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Sauer Incorporated v. Lexington Insurance Agency, Inc.

United States District Court, E.D. North Carolina, Western Division

June 4, 2015



ROBERT B. JONES, Jr., Magistrate Judge.

This matter is before the court with regard to Defendant's motion to strike Plaintiffs supplemental Rule 26 disclosures [DE-79] and Defendant's motion to compel [DE-83]. Plaintiff has filed responses in opposition to the motions. [DE-85, 88]. Accordingly, the pending motions are ripe for adjudication. For the reasons that follow, the motions are denied.


This case, removed to this court on March 13, 2013, involves a breach of contract claim stemming from Defendant's denial of coverage on Plaintiffs claim under a builder's risk insurance policy. [DE-1-1] ¶¶ 4, 8. The insurance contract covered a project named "Special Operations Force North Operations Addition Facility, " which was located at Fort Bragg in Cumberland County, North Carolina and included the procurement and installation of an underground storm water retention system (the "Rain Tank"). Id. ¶¶ 4, 10. Plaintiffs breach of contract claim results from a claim made for property coverage after the Rain Tank collapsed. Id. ¶¶ 11, 12.

On May 3, 2013, the court entered a scheduling order with the following critical deadlines: discovery to be completed by January 31, 2014, dispositive motions to be filed by February 28, 2014, and the trial to be held during the July 14, 2014 term of court. [DE-20]. On November 4, 2013, the court allowed the parties' joint motion to amend the scheduling order as follows: discovery to be completed by May 1, 2014, dispositive motions to be filed by June 2, 2014, and the trial to be held during the September 29, 2014 term of court. [DE-30]. On November 26, 2013, Plaintiff filed a motion for summary judgment [DE-32], to which Defendant responded with a Rule 56(d) motion [DE-34]. The court allowed Defendant's motion and denied Plaintiffs motion as prematurely filed to provide Defendant the opportunity to complete discovery. [DE-45].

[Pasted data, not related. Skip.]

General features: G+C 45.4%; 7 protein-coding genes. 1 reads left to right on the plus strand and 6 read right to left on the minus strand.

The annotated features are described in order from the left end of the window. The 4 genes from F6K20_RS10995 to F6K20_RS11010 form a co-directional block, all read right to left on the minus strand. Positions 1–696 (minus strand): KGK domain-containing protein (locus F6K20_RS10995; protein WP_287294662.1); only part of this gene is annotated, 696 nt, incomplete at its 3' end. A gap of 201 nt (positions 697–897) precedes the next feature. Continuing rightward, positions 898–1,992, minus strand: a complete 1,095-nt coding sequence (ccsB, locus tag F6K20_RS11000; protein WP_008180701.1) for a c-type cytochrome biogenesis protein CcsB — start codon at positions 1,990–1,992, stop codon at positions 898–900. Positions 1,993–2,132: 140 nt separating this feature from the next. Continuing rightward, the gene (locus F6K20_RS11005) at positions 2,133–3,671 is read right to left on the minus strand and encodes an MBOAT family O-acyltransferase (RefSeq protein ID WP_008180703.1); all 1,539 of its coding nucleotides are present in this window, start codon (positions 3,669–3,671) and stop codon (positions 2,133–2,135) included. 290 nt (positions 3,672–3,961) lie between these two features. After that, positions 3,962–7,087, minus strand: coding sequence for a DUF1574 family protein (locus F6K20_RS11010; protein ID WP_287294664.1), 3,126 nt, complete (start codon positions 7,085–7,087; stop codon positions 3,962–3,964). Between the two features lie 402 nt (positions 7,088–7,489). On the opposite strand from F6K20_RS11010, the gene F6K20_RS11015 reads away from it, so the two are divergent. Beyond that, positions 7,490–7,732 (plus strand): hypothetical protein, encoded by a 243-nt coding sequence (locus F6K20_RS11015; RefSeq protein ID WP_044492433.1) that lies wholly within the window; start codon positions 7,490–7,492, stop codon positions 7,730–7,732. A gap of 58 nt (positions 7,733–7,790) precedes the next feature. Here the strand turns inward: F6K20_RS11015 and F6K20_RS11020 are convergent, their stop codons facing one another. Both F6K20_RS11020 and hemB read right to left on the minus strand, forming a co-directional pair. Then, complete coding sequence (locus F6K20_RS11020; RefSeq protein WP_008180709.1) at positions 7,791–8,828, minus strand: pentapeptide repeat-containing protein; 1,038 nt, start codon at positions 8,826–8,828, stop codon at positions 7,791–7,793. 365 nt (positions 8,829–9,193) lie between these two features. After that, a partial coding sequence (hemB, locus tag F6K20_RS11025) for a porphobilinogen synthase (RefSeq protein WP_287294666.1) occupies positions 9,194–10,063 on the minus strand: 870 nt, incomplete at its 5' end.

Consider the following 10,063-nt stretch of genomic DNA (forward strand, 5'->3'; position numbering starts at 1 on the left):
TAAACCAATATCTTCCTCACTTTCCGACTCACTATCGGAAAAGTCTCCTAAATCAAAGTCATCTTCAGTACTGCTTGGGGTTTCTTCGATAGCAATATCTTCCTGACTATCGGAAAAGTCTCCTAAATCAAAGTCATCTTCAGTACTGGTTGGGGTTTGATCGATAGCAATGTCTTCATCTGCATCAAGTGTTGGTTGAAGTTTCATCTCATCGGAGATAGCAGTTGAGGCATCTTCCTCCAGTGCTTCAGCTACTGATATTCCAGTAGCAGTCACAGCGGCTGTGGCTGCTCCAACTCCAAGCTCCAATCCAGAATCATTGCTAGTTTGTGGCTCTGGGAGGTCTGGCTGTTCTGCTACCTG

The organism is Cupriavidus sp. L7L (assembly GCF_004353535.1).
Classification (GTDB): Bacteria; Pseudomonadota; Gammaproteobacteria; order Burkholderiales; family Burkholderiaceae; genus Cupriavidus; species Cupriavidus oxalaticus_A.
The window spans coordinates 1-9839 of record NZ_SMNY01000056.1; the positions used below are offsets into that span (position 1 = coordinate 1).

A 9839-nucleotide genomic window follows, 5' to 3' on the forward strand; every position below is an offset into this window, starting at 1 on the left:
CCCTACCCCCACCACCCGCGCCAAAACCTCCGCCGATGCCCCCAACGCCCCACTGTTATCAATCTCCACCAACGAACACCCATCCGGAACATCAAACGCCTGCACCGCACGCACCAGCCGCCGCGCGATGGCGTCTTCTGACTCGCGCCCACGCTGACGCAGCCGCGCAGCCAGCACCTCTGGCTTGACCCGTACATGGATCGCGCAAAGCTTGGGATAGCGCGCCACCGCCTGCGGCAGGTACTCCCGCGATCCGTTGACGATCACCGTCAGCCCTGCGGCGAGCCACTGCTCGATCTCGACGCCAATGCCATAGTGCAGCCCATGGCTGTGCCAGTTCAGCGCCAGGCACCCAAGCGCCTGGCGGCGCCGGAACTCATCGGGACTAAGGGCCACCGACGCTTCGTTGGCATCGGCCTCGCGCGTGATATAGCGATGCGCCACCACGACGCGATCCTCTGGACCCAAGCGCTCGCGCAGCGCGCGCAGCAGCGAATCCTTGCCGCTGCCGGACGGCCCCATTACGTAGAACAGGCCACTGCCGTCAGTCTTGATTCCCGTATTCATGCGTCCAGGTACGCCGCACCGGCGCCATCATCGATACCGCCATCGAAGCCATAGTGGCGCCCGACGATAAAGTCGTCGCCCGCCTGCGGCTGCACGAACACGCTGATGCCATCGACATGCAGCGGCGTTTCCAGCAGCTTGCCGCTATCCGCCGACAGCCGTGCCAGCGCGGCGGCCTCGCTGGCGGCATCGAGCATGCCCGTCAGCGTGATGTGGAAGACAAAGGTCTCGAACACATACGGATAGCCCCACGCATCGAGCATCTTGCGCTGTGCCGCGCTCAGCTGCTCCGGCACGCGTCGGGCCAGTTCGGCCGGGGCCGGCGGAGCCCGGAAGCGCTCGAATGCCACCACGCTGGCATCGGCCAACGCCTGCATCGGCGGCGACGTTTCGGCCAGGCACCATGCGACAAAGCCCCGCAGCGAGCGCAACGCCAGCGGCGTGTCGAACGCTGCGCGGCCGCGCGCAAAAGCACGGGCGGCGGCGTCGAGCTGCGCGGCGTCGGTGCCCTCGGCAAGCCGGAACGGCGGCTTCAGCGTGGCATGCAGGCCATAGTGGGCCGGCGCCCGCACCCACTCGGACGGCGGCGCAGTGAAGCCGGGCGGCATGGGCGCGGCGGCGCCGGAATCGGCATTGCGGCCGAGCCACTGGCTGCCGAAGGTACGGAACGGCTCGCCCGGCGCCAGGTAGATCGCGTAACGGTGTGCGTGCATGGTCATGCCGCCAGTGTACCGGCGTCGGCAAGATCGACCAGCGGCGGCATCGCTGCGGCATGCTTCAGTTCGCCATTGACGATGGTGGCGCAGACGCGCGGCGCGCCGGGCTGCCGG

On May 21, 2014, after conducting a hearing to develop the record, the court allowed in part Defendant's motion to amend the scheduling order as follows: discovery to be completed by August 22, 2014, dispositive motions to be filed by September 22, 2014, and the trial to be held during the January 5, 2015 term of court. [DE-60]. On September 26, 2014, the court again amended the scheduling order at the parties' request to provide that discovery be completed by December 12, 2014, dispositive motions be filed by January 12, 2015, and the trial to occur during the April, 27, 2015 term of court. [DE-69].